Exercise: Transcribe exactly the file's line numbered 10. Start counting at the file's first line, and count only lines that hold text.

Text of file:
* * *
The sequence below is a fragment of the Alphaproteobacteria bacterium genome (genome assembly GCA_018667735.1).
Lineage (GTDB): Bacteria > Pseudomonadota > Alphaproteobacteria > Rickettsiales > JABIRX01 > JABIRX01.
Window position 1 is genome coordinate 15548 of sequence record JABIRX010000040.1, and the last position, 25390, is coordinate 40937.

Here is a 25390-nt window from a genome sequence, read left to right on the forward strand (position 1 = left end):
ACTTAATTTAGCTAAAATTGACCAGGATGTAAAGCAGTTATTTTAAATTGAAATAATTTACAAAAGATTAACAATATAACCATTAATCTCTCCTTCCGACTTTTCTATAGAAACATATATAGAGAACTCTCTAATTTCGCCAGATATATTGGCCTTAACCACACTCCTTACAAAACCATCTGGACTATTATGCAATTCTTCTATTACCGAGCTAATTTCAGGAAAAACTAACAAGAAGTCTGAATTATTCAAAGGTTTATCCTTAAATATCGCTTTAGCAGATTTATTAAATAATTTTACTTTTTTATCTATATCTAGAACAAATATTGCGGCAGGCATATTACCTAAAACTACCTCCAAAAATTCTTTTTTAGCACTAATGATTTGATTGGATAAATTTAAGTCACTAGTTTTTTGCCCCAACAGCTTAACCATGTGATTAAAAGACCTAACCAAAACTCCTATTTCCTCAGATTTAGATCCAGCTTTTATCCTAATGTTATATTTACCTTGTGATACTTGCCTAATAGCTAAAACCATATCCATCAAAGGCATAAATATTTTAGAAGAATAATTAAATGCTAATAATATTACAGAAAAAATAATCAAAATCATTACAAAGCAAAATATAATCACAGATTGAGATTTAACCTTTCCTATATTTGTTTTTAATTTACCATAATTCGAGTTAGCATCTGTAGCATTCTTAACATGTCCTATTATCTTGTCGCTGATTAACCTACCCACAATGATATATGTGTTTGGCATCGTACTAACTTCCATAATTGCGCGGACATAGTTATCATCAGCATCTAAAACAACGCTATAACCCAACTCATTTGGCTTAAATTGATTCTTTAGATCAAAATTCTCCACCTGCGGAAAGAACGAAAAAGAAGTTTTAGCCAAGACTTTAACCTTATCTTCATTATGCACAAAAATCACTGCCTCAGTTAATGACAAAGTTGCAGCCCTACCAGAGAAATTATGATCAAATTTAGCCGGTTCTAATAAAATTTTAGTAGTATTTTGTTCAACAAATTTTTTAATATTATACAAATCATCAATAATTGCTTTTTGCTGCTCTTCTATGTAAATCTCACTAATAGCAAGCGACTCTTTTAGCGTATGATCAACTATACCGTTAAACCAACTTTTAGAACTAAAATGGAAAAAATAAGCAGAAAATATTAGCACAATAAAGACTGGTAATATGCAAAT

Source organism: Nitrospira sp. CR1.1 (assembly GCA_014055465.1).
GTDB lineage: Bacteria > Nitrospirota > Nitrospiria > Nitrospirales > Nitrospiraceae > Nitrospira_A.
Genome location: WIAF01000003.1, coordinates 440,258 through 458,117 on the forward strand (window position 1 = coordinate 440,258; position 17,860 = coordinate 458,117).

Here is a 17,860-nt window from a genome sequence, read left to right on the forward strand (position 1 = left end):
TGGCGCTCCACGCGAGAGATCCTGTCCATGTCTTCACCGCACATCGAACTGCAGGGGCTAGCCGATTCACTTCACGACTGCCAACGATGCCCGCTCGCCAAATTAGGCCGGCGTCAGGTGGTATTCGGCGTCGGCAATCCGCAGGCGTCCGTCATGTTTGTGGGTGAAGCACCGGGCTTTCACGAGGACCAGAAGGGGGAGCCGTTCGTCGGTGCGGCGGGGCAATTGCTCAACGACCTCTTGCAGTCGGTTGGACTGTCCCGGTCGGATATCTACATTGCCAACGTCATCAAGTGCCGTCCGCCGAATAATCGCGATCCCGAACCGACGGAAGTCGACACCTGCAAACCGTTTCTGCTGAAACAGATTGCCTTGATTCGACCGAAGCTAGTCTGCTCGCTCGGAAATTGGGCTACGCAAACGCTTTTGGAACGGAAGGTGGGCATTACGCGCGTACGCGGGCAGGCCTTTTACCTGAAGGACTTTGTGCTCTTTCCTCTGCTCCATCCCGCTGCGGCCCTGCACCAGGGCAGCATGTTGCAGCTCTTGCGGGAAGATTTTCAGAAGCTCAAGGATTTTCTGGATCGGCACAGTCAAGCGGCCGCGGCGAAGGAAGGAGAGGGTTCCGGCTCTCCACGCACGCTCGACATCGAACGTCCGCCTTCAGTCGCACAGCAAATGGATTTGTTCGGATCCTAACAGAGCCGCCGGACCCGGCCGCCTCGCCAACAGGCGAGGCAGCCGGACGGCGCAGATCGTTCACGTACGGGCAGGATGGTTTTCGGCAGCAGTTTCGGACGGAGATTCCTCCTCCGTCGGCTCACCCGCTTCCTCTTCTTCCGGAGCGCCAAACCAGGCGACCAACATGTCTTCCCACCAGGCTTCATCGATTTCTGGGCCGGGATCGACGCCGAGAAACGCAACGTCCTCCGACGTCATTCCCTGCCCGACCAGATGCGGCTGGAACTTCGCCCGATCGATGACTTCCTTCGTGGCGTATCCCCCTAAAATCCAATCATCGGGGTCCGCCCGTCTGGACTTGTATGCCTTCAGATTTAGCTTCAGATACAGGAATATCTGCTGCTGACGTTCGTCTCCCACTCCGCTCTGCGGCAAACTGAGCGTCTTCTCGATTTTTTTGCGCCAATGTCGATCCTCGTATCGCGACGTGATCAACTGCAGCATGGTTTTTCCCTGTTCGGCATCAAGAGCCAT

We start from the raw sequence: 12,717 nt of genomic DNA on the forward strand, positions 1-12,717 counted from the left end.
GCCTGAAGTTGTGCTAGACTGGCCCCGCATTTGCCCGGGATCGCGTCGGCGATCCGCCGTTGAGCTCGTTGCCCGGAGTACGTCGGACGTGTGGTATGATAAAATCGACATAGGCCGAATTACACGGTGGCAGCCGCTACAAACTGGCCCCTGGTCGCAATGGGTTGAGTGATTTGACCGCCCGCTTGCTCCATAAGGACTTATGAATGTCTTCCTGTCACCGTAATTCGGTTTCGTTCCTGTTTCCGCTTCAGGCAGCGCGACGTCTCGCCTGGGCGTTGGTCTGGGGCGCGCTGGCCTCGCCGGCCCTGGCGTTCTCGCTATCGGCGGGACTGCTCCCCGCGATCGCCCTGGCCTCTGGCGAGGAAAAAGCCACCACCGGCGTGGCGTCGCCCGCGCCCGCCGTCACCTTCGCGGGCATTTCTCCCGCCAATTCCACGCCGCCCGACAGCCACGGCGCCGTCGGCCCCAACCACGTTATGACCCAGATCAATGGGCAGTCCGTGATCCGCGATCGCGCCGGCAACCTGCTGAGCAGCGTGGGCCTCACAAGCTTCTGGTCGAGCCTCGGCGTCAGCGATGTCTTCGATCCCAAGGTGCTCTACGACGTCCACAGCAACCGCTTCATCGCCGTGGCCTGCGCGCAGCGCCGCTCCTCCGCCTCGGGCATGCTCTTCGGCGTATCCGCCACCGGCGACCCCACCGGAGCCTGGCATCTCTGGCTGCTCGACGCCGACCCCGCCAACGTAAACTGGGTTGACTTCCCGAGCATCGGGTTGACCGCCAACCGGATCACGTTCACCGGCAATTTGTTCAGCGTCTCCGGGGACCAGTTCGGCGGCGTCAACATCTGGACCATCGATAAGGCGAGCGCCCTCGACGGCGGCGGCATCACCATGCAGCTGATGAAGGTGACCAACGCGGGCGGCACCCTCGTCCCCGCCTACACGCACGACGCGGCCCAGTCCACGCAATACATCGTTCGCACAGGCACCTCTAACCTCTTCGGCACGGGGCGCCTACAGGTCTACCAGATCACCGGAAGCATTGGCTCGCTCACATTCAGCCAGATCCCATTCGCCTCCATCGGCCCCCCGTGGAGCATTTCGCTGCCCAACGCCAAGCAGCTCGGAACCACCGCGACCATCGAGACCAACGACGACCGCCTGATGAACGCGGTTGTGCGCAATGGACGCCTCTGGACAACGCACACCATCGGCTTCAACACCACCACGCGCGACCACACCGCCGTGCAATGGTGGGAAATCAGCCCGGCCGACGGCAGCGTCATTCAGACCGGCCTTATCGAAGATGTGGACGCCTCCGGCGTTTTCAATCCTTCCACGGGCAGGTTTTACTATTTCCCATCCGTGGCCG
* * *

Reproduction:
TGGCGCTCCACGCGAGAGATCCTGTCCATGTCTTCACCGCACATCGAACTGCAGGGGCTAGCCGATTCACTTCACGACTGCCAACGATGCCCGCTCGCCAAATTAGGCCGGCGTCAGGTGGTATTCGGCGTCGGCAATCCGCAGGCGTCCGTCATGTTTGTGGGTGAAGCACCGGGCTTTCACGAGGACCAGAAGGGGGAGCCGTTCGTCGGTGCGGCGGGGCAATTGCTCAACGACCTCTTGCAGTCGGTTGGACTGTCCCGGTCGGATATCTACATTGCCAACGTCATCAAGTGCCGTCCGCCGAATAATCGCGATCCCGAACCGACGGAAGTCGACACCTGCAAACCGTTTCTGCTGAAACAGATTGCCTTGATTCGACCGAAGCTAGTCTGCTCGCTCGGAAATTGGGCTACGCAAACGCTTTTGGAACGGAAGGTGGGCATTACGCGCGTACGCGGGCAGGCCTTTTACCTGAAGGACTTTGTGCTCTTTCCTCTGCTCCATCCCGCTGCGGCCCTGCACCAGGGCAGCATGTTGCAGCTCTTGCGGGAAGATTTTCAGAAGCTCAAGGATTTTCTGGATCGGCACAGTCAAGCGGCCGCGGCGAAGGAAGGAGAGGGTTCCGGCTCTCCACGCACGCTCGACATCGAACGTCCGCCTTCAGTCGCACAGCAAATGGATTTGTTCGGATCCTAACAGAGCCGCCGGACCCGGCCGCCTCGCCAACAGGCGAGGCAGCCGGACGGCGCAGATCGTTCACGTACGGGCAGGATGGTTTTCGGCAGCAGTTTCGGACGGAGATTCCTCCTCCGTCGGCTCACCCGCTTCCTCTTCTTCCGGAGCGCCAAACCAGGCGACCAACATGTCTTCCCACCAGGCTTCATCGATTTCTGGGCCGGGATCGACGCCGAGAAACGCAACGTCCTCCGACGTCATTCCCTGCCCGACCAGATGCGGCTGGAACTTCGCCCGATCGATGACTTCCTTCGTGGCGTATCCCCCTAAAATCCAATCATCGGGGTCCGCCCGTCTGGACTTGTATGCCTTCAGATTTAGCTTCAGATACAGGAATATCTGCTGCTGACGTTCGTCTCCCACTCCGCTCTGCGGCAAACTGAGCGTCTTCTCGATTTTTTTGCGCCAATGTCGATCCTCGTATCGCGACGTGATCAACTGCAGCATGGTTTTTCCCTGTTCGGCATCAAGAGCCAT